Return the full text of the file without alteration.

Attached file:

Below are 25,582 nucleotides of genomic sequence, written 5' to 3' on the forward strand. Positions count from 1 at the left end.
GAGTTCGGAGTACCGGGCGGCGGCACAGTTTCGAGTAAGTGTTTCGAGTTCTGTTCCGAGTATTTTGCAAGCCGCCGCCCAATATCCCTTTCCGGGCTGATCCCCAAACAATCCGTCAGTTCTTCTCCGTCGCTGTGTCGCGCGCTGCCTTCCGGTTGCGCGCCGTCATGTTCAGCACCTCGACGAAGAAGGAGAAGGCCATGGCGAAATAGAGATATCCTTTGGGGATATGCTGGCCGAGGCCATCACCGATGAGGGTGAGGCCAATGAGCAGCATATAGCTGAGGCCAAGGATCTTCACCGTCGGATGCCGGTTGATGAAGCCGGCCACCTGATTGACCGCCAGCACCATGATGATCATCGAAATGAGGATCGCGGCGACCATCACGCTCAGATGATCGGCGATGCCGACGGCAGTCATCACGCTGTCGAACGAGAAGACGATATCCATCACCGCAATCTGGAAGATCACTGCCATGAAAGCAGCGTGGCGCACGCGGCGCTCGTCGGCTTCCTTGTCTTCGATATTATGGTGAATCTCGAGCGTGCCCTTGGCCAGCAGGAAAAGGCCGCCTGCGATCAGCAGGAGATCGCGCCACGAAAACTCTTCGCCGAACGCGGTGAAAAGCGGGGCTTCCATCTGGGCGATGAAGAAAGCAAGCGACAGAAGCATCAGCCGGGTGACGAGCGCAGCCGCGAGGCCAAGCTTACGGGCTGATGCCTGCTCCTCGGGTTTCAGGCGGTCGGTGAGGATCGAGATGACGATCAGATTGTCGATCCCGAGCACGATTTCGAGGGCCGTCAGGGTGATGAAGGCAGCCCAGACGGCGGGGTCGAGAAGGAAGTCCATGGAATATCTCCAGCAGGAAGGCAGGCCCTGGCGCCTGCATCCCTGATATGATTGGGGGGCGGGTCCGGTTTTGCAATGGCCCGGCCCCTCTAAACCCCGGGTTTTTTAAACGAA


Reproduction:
Below are 25,582 nucleotides of genomic sequence, written 5' to 3' on the forward strand. Positions count from 1 at the left end.
GAGTTCGGAGTACCGGGCGGCGGCACAGTTTCGAGTAAGTGTTTCGAGTTCTGTTCCGAGTATTTTGCAAGCCGCCGCCCAATATCCCTTTCCGGGCTGATCCCCAAACAATCCGTCAGTTCTTCTCCGTCGCTGTGTCGCGCGCTGCCTTCCGGTTGCGCGCCGTCATGTTCAGCACCTCGACGAAGAAGGAGAAGGCCATGGCGAAATAGAGATATCCTTTGGGGATATGCTGGCCGAGGCCATCACCGATGAGGGTGAGGCCAATGAGCAGCATATAGCTGAGGCCAAGGATCTTCACCGTCGGATGCCGGTTGATGAAGCCGGCCACCTGATTGACCGCCAGCACCATGATGATCATCGAAATGAGGATCGCGGCGACCATCACGCTCAGATGATCGGCGATGCCGACGGCAGTCATCACGCTGTCGAACGAGAAGACGATATCCATCACCGCAATCTGGAAGATCACTGCCATGAAAGCAGCGTGGCGCACGCGGCGCTCGTCGGCTTCCTTGTCTTCGATATTATGGTGAATCTCGAGCGTGCCCTTGGCCAGCAGGAAAAGGCCGCCTGCGATCAGCAGGAGATCGCGCCACGAAAACTCTTCGCCGAACGCGGTGAAAAGCGGGGCTTCCATCTGGGCGATGAAGAAAGCAAGCGACAGAAGCATCAGCCGGGTGACGAGCGCAGCCGCGAGGCCAAGCTTACGGGCTGATGCCTGCTCCTCGGGTTTCAGGCGGTCGGTGAGGATCGAGATGACGATCAGATTGTCGATCCCGAGCACGATTTCGAGGGCCGTCAGGGTGATGAAGGCAGCCCAGACGGCGGGGTCGAGAAGGAAGTCCATGGAATATCTCCAGCAGGAAGGCAGGCCCTGGCGCCTGCATCCCTGATATGATTGGGGGGCGGGTCCGGTTTTGCAATGGCCCGGCCCCTCTAAACCCCGGGTTTTTTAAACGAA